Power Metering: When, Why, How?
In existing buildings we often need to meter the current load to know how much new power we can add to the existing electrical equipment. In some cases we can use the available record drawings and/or review the installed conditions to verify if additional load can be supported, but that involves verifying the connected load of every circuit which can be very time consuming and costly. A better way to determine the existing load on a feeder, panelboard or switchboard is through the use of demand power metering.
For example, schools looking to add additional plug loads or a building with evaporative cooling looking to upgrade to DX cooling will need to know how much new load the existing electrical system can support. In order to do so, the electrical engineer must check a myriad of component capacities including fuses, disconnects, switchboards, transformers and the like and review against the current usage.
For all new electrical loads that are placed on an existing electrical distribution system, the NEC states that a load verification must be provided to determine if the new load will exceed the rating of the existing equipment. The NEC defines the requirements which we must operate within when using a power metering study to determine existing loads. This also depends on the authority having jurisdiction. Some AHJ’s like OSHPD only require a 3 day load study. Most, however, require a 30 day load study to be confident that the peak load is captured. It may also be important to capture the data in the warmer portions of the year if the panel has a significant HVAC load.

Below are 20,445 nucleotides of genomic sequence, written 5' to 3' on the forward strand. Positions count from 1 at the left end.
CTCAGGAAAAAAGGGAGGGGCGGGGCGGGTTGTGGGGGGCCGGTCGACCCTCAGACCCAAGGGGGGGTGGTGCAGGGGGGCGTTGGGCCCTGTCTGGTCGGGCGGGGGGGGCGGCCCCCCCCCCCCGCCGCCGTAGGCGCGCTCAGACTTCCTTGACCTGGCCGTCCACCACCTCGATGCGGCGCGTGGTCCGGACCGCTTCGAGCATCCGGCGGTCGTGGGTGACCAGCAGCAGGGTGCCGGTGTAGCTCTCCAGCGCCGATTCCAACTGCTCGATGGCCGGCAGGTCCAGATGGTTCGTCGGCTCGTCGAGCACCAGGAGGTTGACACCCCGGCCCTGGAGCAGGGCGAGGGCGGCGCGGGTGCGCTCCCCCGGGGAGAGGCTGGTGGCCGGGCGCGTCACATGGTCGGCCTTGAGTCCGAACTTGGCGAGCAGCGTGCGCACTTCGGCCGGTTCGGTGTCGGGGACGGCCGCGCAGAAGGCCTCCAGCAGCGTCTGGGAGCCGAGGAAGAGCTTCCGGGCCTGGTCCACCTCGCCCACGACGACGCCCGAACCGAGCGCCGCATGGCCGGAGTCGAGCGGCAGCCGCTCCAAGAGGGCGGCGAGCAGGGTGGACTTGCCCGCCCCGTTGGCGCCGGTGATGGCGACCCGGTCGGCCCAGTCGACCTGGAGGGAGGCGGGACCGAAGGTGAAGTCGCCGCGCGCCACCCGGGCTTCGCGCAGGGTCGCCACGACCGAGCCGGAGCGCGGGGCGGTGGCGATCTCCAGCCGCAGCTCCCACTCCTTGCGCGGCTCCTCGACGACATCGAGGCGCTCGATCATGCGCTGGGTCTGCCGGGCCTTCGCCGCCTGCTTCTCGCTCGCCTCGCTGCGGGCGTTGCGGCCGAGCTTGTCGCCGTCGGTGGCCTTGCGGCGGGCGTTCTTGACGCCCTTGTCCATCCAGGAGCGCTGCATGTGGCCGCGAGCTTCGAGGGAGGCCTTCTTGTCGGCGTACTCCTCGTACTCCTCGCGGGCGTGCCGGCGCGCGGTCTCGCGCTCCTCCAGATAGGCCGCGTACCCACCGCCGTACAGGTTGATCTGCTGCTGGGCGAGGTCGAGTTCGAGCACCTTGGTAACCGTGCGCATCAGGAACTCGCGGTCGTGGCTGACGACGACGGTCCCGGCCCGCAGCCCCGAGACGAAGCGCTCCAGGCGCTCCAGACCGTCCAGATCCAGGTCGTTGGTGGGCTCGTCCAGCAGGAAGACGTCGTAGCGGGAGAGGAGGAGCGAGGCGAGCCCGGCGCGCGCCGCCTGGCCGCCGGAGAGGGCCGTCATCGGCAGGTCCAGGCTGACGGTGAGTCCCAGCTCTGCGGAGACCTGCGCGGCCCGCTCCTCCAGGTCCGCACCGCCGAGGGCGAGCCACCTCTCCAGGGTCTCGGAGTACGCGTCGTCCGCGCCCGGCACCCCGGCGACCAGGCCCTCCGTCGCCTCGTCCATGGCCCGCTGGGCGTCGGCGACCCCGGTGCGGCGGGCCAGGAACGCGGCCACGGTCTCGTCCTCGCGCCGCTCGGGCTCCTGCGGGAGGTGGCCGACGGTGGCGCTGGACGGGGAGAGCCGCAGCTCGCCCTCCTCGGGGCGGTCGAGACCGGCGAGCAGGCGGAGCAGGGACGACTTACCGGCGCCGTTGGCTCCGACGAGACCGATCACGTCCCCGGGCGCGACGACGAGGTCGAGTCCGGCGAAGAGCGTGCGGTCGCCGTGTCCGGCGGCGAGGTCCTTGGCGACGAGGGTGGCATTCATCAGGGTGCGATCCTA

Our example shows a 12,000 Volt service being monitored by a specialty electrical contractor so we could determine if an existing 1,000 ton chiller could be increased to a 1,250 ton chiller. You can see the meter on the floor of the cabinet. The red hoop around one of the feeders is the current transducer (CT’s) which will measure the amperage draw of the line.
The meter data captures volts, amps, kVAR, kW and various other points we use to assess the status and capacity of the existing equipment. Once the data is available, the electrical engineer analyzes the amp draw at max load. The electrical engineer, per NEC requirements, must then add 25% to the average max peak over a 15 minute period to determine the remaining capacity.
Load studies can be performed for single panelboards or distribution switchboards where new circuits are added, or even on medium voltage transformers as shown above.
It is important to keep in mind that there is another method of determining existing loads through demand meter history. For electrical services with demand meters, we can take the peak demand from 12 months of utility bills to find out what the peak electrical load is.
Making a Decision
Once we have reviewed the current power usage combined with proposed additions, we can determine what, if any, electrical upgrades will be necessary to move forward with the project.
So that is when, why and how power metering is required. If you have any questions about the best approach to power metering for your projects just ask. We are happy to help!